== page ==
There is nothing better on a cold winter’s night than being out with your sweetheart and seeing a heartwarming musical with a strong score and book and a high-end group of performers. Violet at Ford’s Theatre is a show you might not be familiar with but you owe it to yourself to see it while it’s in town. It features many of the people that you probably have seen in musicals at Signature Theatre, which up front means this show is on the right track. With music by Jeanine Tesori (Shrek the Musical, Caroline or Change) and book and lyrics by Brian Crawley the score ranges from blues to gospel to straight forward theatre music. The show also gives an actress who primarily performs supporting parts around town a star turn, but I’m getting ahead of myself.
a beautiful piece of theatre.
Violet is based on The Ugliest Pilgrim by Doris Betts and follows the journey of Violet (Erin Driscoll) as she rides a Greyhound bus from her home in Spruce Pine, North Carolina, to Tulsa, Oklahoma. As a kid Young Vi (Lauren Williams) was the victim of an accident involving her father’s (Bobby Smith) ax. The head came off and left a scar on Violet’s face. Violet thinks she is an unattractive person because of the scar and by seeing a con artist type of preacher (Gregory Maheu) in Tulsa, she thinks the scar will disappear and she will be beautiful again. Along the way she meets two servicemen named Monty and Flick (James Gardiner and Kevin McAllister). The two men take Violet under her wing and a relationship evolves between Monty and Violet. Those are the facts for now.
The show is set in the civil rights era, so prejudice runs rampant in the south with its segregated lunch counters, etc. The fact that Flick, who is an African American, is even seen with a white girl was something you just didn’t do in the south of the 1960s. The big question plot-wise is whether or not Violet’s scar is as bad as she says it is or is it all about her wanting something she doesn’t think she has already. The writers of this piece have said that the character of Violet is not to be portrayed with a visible scar, which is a good choice because it leaves things open to the audience. The scenes between Young Vi and her Father are all in Violet’s head, so it leaves us asking what the actual truth is. When theatre makes the audience think, I love it all the more.
Performance-wise there is plenty of praise to give. I’ll start with Kevin McAllister as Flick who, with a booming bass sound, delivers big on his solo called “Let It Sing.” His acting matches his voice in presence. James Gardiner as Monty vocally is just lovely on “You’re Different” and has great chemistry with Driscoll. Driscoll and Gardiner are a real life couple, so this should not be a surprise. Gregory Maheu as the preacher is suitably sleazy as a guy who preys on people’s problems. Bobby Smith as Violet’s father gives us a chance to see him in a dramatic role and shows us how versatile a performer he is. Lauren Williams as Young Vi captures Driscoll’s younger self and also has a nice feature with Driscoll called “Look at Me.” Kellee Knighten Hough tears the house down with her big gospel feature called “Raise Me Up.” It was a true highlight of the evening. Some of the ensemble standouts include Stephen F. Schmidt, Amy McWilliams and Chris Sizemore who play multiple roles including bus drivers, choir singers and creepy guys.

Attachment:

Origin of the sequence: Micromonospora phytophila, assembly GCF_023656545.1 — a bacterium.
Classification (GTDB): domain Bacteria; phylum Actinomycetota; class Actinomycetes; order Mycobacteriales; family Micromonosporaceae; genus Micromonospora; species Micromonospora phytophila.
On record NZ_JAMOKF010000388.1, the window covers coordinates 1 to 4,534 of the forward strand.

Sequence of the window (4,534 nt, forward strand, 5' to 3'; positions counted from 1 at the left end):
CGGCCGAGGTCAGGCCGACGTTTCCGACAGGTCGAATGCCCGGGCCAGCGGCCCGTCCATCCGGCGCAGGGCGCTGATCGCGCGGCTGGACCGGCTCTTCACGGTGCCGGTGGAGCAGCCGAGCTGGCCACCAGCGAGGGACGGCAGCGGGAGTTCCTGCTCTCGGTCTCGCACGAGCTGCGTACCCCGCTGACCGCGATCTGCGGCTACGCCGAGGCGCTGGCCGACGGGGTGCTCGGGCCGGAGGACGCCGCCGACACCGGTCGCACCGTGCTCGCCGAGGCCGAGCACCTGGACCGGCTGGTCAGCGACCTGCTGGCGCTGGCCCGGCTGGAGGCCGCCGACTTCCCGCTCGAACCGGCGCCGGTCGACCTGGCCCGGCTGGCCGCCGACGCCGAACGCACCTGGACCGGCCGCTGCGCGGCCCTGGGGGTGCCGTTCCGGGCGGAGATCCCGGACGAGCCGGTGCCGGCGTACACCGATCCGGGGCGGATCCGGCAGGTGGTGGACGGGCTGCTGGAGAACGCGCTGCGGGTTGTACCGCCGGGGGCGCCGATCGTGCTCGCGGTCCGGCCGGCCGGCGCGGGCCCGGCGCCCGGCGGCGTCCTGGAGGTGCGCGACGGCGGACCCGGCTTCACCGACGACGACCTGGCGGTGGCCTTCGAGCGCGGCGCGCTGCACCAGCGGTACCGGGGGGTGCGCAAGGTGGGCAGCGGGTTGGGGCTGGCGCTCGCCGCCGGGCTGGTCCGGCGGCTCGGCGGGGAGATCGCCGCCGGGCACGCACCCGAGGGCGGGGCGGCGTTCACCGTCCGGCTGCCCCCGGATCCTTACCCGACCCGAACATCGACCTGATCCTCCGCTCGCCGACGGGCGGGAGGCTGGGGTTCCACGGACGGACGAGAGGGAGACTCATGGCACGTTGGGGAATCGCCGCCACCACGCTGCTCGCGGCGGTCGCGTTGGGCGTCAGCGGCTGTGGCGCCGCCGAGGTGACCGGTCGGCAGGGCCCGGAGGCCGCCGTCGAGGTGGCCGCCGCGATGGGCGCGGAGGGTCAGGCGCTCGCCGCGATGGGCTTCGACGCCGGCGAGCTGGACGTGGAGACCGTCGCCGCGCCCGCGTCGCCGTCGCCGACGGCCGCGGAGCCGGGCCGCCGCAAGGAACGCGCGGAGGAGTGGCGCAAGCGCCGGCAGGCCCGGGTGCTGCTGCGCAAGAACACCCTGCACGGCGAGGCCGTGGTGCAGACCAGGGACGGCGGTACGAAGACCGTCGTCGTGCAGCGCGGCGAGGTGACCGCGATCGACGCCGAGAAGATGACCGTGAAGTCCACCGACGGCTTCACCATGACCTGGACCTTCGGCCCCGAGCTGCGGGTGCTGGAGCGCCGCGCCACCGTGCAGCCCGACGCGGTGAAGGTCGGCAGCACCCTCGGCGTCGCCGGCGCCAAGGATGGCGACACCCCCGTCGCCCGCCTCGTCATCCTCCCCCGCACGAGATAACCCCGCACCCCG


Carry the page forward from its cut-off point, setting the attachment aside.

Erin Driscoll as Violet gives a performance that is going to be hard to beat this season. Her vocals on songs like “Lay Down Your Head” are angelic and her characterization and acting in general brings Driscoll from supporting player to lead actress in a big way. I must say though that no matter how you try to dirty up Ms. Driscoll, it is nearly impossible to hide her beauty. Violet in theory is an average looking girl. Driscoll is definitely not that.
The full eight-piece orchestration by Joseph Joubert is wisely used and is played by a terrific set of musicians under the direction of Jay Crowder whose vocal and choral direction of Buryl Red’s original vocal arrangements is audibly fantastic to listen to.
I would have liked a little more real scenery by Tobin Ost and a little bit less of Aaron Rhyne’s projections in the production design. While using projection is fine to give us the idea of movement, like going down the road on the bus, I always prefer real set pieces when setting location. The outside of the Greyhound bus terminal is but one example where there is a projection of the signage as opposed to a real set piece.
Jeff Calhoun’s direction never makes the show melodramatic and keeps the stage interesting to look at throughout. Calhoun has some of the area’s best performers in this show and he knows it. His direction brings out the best in everyone.
Overall Violet at Ford’s Theatre is one everyone should see. It doesn’t matter if you are a musical theatre junkie or someone who just likes good theatre, because this piece is for everyone. Featuring a dream cast with Erin Driscoll in a performance not to be missed, Violet is a beautiful piece of theatre.
Running Time: Two hours and fifteen minutes with one intermission.
Violet plays through February 23, 2014 at Ford’s Theatre— 511 10th Street NW in Washington, DC. For tickets call the box office at (202) 347-4833, or purchase them online.